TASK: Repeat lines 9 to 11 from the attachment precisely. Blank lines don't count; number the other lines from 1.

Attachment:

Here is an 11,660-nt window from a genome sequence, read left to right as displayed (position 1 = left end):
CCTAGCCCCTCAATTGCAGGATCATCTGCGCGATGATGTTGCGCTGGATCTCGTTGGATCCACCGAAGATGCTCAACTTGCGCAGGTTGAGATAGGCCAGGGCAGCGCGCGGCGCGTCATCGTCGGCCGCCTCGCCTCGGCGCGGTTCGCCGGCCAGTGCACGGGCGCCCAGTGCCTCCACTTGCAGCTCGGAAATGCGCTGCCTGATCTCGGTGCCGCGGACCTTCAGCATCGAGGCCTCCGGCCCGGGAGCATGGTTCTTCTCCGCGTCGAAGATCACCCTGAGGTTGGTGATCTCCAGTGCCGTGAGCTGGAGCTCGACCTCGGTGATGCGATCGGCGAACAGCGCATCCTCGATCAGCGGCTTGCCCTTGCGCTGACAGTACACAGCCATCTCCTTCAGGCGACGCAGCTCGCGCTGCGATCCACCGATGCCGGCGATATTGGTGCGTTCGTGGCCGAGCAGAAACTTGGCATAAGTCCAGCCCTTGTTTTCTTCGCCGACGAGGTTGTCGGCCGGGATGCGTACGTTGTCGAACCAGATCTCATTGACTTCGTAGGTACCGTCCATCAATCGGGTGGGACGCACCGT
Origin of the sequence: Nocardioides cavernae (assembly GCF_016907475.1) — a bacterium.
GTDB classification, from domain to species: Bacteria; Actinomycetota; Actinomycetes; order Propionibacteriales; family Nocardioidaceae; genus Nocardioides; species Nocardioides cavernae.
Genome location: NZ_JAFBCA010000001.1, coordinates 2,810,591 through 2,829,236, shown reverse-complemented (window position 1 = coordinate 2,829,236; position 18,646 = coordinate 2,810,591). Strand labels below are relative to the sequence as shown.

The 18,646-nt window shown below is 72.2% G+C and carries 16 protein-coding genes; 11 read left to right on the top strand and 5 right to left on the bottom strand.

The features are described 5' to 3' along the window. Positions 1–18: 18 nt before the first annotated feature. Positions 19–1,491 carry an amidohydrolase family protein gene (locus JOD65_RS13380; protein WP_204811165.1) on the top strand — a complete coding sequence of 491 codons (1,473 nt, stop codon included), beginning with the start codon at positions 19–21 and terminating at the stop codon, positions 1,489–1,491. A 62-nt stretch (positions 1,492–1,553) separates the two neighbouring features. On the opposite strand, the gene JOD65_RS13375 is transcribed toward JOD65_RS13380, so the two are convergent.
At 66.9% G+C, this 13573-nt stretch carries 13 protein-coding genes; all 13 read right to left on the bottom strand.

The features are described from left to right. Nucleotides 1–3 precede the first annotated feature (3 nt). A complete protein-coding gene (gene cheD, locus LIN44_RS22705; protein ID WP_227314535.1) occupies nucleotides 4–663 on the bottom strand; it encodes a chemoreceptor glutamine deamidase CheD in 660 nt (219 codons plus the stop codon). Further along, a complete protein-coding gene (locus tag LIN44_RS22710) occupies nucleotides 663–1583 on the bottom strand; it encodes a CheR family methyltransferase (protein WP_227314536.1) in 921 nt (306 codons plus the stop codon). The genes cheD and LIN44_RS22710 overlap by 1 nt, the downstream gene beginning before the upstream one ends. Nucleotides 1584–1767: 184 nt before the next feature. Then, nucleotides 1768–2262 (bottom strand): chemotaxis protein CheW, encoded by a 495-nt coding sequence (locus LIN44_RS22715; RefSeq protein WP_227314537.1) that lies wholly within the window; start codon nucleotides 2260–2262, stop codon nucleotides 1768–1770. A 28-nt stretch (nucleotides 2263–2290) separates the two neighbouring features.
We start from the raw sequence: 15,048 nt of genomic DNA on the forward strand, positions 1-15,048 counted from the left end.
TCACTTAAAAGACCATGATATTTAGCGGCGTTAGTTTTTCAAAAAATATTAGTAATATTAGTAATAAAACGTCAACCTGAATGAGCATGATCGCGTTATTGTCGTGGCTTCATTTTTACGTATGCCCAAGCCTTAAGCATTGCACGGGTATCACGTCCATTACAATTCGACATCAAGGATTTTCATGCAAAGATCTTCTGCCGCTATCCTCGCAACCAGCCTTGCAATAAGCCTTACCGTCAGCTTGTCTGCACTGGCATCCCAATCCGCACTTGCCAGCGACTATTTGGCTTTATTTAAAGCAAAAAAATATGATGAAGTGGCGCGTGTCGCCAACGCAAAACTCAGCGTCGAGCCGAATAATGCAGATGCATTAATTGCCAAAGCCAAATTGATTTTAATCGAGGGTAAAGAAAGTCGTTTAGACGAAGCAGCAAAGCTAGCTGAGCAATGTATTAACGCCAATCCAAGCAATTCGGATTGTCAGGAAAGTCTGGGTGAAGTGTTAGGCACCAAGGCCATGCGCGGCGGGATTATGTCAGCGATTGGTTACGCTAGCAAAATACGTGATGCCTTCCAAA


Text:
The features are described from left to right. Nucleotides 1–3 precede the first annotated feature (3 nt). A complete protein-coding gene (gene cheD, locus LIN44_RS22705; protein ID WP_227314535.1) occupies nucleotides 4–663 on the bottom strand; it encodes a chemoreceptor glutamine deamidase CheD in 660 nt (219 codons plus the stop codon). Further along, a complete protein-coding gene (locus tag LIN44_RS22710) occupies nucleotides 663–1583 on the bottom strand; it encodes a CheR family methyltransferase (protein WP_227314536.1) in 921 nt (306 codons plus the stop codon). The genes cheD and LIN44_RS22710 overlap by 1 nt, the downstream gene beginning before the upstream one ends. Nucleotides 1584–1767: 184 nt before the next feature. Then, nucleotides 1768–2262 (bottom strand): chemotaxis protein CheW, encoded by a 495-nt coding sequence (locus LIN44_RS22715; RefSeq protein WP_227314537.1) that lies wholly within the window; start codon nucleotides 2260–2262, stop codon nucleotides 1768–1770. A 28-nt stretch (nucleotides 2263–2290) separates the two neighbouring features.
We start from the raw sequence: 15,048 nt of genomic DNA on the forward strand, positions 1-15,048 counted from the left end.
TCACTTAAAAGACCATGATATTTAGCGGCGTTAGTTTTTCAAAAAATATTAGTAATATTAGTAATAAAACGTCAACCTGAATGAGCATGATCGCGTTATTGTCGTGGCTTCATTTTTACGTATGCCCAAGCCTTAAGCATTGCACGGGTATCACGTCCATTACAATTCGACATCAAGGATTTTCATGCAAAGATCTTCTGCCGCTATCCTCGCAACCAGCCTTGCAATAAGCCTTACCGTCAGCTTGTCTGCACTGGCATCCCAATCCGCACTTGCCAGCGACTATTTGGCTTTATTTAAAGCAAAAAAATATGATGAAGTGGCGCGTGTCGCCAACGCAAAACTCAGCGTCGAGCCGAATAATGCAGATGCATTAATTGCCAAAGCCAAATTGATTTTAATCGAGGGTAAAGAAAGTCGTTTAGACGAAGCAGCAAAGCTAGCTGAGCAATGTATTAACGCCAATCCAAGCAATTCGGATTGTCAGGAAAGTCTGGGTGAAGTGTTAGGCACCAAGGCCATGCGCGGCGGGATTATGTCAGCGATTGGTTACGCTAGCAAAATACGTGATGCCTTCCAAA